The Best Pedigree– Mitt Romney has run for President before, has been Governor of Massachusetts, run a successful Olympics, has solid business credentials, looks the part of a champion, and is the son of former Governor of Michigan and 1968 presidential candidate George Romney. Romney has done what all front runners do. He has tried to avoid alienating anybody, worked to look inevitable, and positioned himself to be substantial. Unfortunately for him as with previous races, when the public has to decide if he has the stuff of champions I think they will look elsewhere. There is no there there to capture the public’s need for a winner that will best represent in their minds what a champion should be – fearless, passionate, tough in the mud, aggressive when challenged, powerful down the stretch, and immediately recognizable as a champion. Additionally he carries the dead weight of global warming advocacy and health care mandates into the race similar to Obama, without the charisma of the current champion to lighten his load. These horses almost never win, place, or even show. Ask Romney’s father George, John Glenn, Edmund Muskie, John Connally, or Nelson Rockefeller.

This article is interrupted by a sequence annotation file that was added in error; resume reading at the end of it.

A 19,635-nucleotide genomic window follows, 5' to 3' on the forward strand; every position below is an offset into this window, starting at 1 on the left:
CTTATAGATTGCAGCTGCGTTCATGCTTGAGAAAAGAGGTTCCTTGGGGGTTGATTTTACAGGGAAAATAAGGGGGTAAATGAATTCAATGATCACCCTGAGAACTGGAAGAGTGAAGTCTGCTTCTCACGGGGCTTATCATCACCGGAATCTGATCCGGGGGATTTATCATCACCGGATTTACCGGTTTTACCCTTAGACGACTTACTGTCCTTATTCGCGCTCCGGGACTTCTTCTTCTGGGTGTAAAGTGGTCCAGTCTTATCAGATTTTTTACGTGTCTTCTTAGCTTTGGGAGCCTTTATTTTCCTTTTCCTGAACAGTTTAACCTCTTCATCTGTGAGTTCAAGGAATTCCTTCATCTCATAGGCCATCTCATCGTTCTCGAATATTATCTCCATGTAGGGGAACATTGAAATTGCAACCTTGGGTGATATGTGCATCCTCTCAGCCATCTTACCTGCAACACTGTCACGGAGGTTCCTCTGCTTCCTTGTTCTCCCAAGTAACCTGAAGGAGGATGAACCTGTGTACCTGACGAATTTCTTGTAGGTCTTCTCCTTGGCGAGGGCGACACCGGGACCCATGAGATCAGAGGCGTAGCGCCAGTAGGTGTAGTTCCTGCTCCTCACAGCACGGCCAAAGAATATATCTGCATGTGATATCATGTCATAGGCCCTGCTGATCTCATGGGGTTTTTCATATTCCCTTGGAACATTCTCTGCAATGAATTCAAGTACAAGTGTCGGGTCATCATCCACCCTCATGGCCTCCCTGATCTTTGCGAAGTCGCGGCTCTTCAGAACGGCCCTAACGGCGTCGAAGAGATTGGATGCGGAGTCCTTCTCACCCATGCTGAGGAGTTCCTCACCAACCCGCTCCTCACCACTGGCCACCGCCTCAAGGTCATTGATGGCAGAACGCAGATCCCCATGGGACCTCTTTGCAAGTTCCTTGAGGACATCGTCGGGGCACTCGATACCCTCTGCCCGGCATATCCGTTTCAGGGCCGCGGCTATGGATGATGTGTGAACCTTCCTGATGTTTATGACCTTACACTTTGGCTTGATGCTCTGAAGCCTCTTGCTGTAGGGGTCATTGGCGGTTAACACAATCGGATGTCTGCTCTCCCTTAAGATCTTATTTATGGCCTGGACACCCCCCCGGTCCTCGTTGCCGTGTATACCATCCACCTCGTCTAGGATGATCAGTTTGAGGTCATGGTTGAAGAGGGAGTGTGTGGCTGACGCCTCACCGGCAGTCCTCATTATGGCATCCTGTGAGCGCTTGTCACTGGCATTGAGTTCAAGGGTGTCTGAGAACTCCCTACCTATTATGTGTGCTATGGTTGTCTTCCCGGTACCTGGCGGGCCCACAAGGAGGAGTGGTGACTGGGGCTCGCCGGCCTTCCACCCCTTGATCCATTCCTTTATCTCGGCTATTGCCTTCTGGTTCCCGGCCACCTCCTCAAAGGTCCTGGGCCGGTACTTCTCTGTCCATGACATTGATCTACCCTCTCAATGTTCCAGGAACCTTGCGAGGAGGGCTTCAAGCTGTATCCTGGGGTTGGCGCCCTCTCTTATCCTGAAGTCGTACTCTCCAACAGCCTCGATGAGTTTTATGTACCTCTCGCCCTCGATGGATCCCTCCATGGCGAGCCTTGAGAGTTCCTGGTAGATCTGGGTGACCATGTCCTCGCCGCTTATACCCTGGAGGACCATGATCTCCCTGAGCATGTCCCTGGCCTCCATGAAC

The Speed Horse– Michelle Bachmann wowed the viewing audience of the debate with her unexpected eloquence, verve, and competitiveness. Horse race purists, however, were not surprised by the Minnesota congresswoman’s performance. She has been energy driven her entire life – a successful lawyer and the mother of five who has cared for 23 foster children. She has successfully taken on the mantle of the important tea party voting group, defining a form of constitutional purity that guarantees her strength in the primary battles. The questions to be answered as the race begins in earnest are evident in this competitor who comes from nowhere. How will the filly do shoulder to shoulder with the stronger horses? Will she be able to gallop to the lead and hold it? Will the length of the race, which is almost always about endurance, make her sprinting capacity inconsequential? A horse to watch, but don’t bet the farm.